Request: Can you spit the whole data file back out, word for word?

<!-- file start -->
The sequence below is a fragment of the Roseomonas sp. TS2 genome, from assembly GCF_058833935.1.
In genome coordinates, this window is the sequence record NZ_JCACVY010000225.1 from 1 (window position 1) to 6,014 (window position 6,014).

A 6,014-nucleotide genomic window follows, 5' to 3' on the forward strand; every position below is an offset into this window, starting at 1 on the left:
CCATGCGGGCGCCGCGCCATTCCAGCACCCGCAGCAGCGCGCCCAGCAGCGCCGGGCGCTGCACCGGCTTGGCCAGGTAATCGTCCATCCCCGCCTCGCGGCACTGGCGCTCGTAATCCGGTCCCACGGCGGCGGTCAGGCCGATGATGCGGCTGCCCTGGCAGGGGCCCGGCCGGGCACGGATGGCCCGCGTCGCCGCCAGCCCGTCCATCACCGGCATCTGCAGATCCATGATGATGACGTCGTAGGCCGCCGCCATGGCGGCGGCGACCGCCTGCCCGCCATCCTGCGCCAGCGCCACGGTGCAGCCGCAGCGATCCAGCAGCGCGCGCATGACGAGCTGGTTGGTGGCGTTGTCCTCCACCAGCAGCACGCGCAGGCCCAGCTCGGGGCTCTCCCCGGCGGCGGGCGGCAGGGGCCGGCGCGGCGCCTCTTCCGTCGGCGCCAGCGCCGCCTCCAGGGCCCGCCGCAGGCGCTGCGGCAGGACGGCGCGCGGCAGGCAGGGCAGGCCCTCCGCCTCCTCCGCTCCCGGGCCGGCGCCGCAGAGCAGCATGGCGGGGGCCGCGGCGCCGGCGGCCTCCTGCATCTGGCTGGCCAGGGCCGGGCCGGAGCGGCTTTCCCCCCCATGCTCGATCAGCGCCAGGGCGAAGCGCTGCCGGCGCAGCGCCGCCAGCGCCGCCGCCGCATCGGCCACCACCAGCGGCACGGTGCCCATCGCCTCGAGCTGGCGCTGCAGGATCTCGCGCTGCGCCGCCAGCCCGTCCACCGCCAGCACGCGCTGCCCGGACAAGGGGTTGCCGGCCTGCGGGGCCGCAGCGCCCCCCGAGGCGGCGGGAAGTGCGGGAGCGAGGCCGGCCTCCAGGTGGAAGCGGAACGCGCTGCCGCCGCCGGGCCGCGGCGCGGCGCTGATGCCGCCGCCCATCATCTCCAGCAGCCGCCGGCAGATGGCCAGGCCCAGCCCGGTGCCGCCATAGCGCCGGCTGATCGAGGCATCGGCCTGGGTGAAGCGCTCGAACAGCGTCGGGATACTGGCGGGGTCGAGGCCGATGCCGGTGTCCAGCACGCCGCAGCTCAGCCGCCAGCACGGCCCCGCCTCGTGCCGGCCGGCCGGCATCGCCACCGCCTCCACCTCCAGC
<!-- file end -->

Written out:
The sequence below is a fragment of the Roseomonas sp. TS2 genome, from assembly GCF_058833935.1.
In genome coordinates, this window is the sequence record NZ_JCACVY010000225.1 from 1 (window position 1) to 6,014 (window position 6,014).

A 6,014-nucleotide genomic window follows, 5' to 3' on the forward strand; every position below is an offset into this window, starting at 1 on the left:
CCATGCGGGCGCCGCGCCATTCCAGCACCCGCAGCAGCGCGCCCAGCAGCGCCGGGCGCTGCACCGGCTTGGCCAGGTAATCGTCCATCCCCGCCTCGCGGCACTGGCGCTCGTAATCCGGTCCCACGGCGGCGGTCAGGCCGATGATGCGGCTGCCCTGGCAGGGGCCCGGCCGGGCACGGATGGCCCGCGTCGCCGCCAGCCCGTCCATCACCGGCATCTGCAGATCCATGATGATGACGTCGTAGGCCGCCGCCATGGCGGCGGCGACCGCCTGCCCGCCATCCTGCGCCAGCGCCACGGTGCAGCCGCAGCGATCCAGCAGCGCGCGCATGACGAGCTGGTTGGTGGCGTTGTCCTCCACCAGCAGCACGCGCAGGCCCAGCTCGGGGCTCTCCCCGGCGGCGGGCGGCAGGGGCCGGCGCGGCGCCTCTTCCGTCGGCGCCAGCGCCGCCTCCAGGGCCCGCCGCAGGCGCTGCGGCAGGACGGCGCGCGGCAGGCAGGGCAGGCCCTCCGCCTCCTCCGCTCCCGGGCCGGCGCCGCAGAGCAGCATGGCGGGGGCCGCGGCGCCGGCGGCCTCCTGCATCTGGCTGGCCAGGGCCGGGCCGGAGCGGCTTTCCCCCCCATGCTCGATCAGCGCCAGGGCGAAGCGCTGCCGGCGCAGCGCCGCCAGCGCCGCCGCCGCATCGGCCACCACCAGCGGCACGGTGCCCATCGCCTCGAGCTGGCGCTGCAGGATCTCGCGCTGCGCCGCCAGCCCGTCCACCGCCAGCACGCGCTGCCCGGACAAGGGGTTGCCGGCCTGCGGGGCCGCAGCGCCCCCCGAGGCGGCGGGAAGTGCGGGAGCGAGGCCGGCCTCCAGGTGGAAGCGGAACGCGCTGCCGCCGCCGGGCCGCGGCGCGGCGCTGATGCCGCCGCCCATCATCTCCAGCAGCCGCCGGCAGATGGCCAGGCCCAGCCCGGTGCCGCCATAGCGCCGGCTGATCGAGGCATCGGCCTGGGTGAAGCGCTCGAACAGCGTCGGGATACTGGCGGGGTCGAGGCCGATGCCGGTGTCCAGCACGCCGCAGCTCAGCCGCCAGCACGGCCCCGCCTCGTGCCGGCCGGCCGGCATCGCCACCGCCTCCACCTCCAGC